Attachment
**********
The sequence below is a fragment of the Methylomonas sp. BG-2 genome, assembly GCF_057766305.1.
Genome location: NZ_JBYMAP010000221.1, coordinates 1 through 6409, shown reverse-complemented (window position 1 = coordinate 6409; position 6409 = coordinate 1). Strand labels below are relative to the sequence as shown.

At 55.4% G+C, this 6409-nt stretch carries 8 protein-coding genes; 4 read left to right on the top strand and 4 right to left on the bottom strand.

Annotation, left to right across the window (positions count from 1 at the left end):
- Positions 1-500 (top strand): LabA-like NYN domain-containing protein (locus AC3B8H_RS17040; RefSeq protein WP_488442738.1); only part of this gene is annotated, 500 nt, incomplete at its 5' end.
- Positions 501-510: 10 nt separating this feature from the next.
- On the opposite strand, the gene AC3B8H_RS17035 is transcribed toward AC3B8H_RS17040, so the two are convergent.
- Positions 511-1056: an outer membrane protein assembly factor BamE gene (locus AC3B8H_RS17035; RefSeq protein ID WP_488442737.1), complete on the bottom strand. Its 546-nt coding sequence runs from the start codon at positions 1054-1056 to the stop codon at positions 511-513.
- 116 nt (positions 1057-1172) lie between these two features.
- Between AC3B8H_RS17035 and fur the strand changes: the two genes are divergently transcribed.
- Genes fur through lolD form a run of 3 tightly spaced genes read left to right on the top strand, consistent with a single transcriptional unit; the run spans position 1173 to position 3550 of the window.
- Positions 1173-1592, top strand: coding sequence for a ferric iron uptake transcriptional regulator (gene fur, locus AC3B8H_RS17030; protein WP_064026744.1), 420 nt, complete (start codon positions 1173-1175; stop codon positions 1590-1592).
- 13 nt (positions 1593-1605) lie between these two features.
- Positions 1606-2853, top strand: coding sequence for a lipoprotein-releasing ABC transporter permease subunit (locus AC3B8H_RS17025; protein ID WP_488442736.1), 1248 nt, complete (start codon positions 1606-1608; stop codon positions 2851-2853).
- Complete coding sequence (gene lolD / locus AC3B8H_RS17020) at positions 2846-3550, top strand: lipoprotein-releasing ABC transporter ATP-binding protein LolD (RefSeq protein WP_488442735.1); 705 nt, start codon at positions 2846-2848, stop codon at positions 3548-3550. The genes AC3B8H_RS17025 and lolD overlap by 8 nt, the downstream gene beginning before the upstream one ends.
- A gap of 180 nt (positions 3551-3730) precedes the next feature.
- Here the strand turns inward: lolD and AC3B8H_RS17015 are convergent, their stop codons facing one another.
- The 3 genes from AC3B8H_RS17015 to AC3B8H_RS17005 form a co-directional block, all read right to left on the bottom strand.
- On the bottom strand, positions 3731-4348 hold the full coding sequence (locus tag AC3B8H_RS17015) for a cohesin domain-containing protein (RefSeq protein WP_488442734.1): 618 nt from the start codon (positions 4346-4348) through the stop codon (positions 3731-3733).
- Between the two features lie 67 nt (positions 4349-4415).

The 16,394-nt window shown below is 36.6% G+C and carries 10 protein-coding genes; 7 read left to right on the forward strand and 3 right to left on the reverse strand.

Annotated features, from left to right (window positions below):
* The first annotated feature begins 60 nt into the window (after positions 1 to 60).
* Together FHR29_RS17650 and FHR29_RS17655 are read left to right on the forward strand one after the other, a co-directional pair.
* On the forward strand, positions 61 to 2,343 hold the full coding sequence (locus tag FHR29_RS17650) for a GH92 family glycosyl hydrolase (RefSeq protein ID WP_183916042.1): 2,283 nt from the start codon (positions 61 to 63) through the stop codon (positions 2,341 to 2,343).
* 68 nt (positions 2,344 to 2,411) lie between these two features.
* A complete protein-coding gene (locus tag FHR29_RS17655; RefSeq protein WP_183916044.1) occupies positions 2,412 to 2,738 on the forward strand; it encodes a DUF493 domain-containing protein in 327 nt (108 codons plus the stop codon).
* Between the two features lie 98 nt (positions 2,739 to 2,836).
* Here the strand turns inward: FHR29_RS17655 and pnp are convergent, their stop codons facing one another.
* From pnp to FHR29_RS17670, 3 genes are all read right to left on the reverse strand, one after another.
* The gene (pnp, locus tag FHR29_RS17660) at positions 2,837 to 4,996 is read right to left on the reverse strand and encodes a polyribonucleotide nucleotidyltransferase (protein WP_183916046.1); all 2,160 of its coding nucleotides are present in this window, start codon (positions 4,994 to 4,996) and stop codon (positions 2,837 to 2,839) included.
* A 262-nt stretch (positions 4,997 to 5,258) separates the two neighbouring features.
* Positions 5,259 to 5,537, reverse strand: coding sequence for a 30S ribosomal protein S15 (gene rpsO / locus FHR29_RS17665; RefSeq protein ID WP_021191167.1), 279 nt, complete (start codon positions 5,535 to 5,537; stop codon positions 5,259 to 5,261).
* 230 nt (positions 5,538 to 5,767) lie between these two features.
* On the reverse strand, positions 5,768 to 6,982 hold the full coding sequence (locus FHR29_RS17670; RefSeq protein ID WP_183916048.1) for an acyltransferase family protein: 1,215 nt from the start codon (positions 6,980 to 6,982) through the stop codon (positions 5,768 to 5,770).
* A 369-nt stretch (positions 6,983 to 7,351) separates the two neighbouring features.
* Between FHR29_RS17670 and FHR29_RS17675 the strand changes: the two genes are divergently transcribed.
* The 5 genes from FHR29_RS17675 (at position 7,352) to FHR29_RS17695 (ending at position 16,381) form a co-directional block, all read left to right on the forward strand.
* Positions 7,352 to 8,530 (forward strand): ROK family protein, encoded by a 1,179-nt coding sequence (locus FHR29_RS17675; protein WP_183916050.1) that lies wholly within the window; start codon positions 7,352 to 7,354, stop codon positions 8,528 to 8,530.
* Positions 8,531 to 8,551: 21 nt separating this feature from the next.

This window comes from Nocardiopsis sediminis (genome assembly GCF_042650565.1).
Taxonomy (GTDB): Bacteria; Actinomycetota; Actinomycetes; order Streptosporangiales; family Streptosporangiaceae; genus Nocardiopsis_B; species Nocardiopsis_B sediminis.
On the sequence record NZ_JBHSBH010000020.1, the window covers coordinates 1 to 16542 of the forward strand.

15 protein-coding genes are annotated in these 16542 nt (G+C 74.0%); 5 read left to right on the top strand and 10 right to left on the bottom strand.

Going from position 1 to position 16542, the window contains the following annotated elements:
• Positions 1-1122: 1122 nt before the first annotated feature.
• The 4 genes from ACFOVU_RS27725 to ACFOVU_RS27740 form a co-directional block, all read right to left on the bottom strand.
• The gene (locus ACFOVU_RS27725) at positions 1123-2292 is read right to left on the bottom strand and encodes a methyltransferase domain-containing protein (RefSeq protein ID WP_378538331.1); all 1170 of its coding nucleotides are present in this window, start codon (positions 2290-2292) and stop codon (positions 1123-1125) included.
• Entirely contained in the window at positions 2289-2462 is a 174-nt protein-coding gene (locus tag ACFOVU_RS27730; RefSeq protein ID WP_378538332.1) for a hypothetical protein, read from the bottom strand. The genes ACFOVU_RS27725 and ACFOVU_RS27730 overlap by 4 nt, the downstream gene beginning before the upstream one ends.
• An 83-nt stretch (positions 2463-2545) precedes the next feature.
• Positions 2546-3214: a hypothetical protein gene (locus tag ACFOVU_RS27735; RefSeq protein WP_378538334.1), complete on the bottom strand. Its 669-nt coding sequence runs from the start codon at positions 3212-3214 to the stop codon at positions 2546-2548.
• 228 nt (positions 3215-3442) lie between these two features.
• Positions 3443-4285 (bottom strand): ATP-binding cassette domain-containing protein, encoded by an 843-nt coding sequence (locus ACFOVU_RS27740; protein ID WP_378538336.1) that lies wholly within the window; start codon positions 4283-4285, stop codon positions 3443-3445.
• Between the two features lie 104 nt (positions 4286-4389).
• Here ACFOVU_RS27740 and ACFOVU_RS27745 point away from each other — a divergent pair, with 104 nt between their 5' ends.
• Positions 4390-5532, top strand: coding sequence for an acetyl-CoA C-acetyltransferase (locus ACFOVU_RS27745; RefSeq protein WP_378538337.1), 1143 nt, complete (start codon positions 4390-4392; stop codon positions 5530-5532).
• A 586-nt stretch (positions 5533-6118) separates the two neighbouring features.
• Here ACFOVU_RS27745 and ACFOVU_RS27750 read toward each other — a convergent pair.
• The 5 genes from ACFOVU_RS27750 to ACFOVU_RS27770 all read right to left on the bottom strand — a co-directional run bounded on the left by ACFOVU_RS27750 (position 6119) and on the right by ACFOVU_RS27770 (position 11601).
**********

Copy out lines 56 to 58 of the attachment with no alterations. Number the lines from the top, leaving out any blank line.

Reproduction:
• Positions 4390-5532, top strand: coding sequence for an acetyl-CoA C-acetyltransferase (locus ACFOVU_RS27745; RefSeq protein WP_378538337.1), 1143 nt, complete (start codon positions 4390-4392; stop codon positions 5530-5532).
• A 586-nt stretch (positions 5533-6118) separates the two neighbouring features.
• Here ACFOVU_RS27745 and ACFOVU_RS27750 read toward each other — a convergent pair.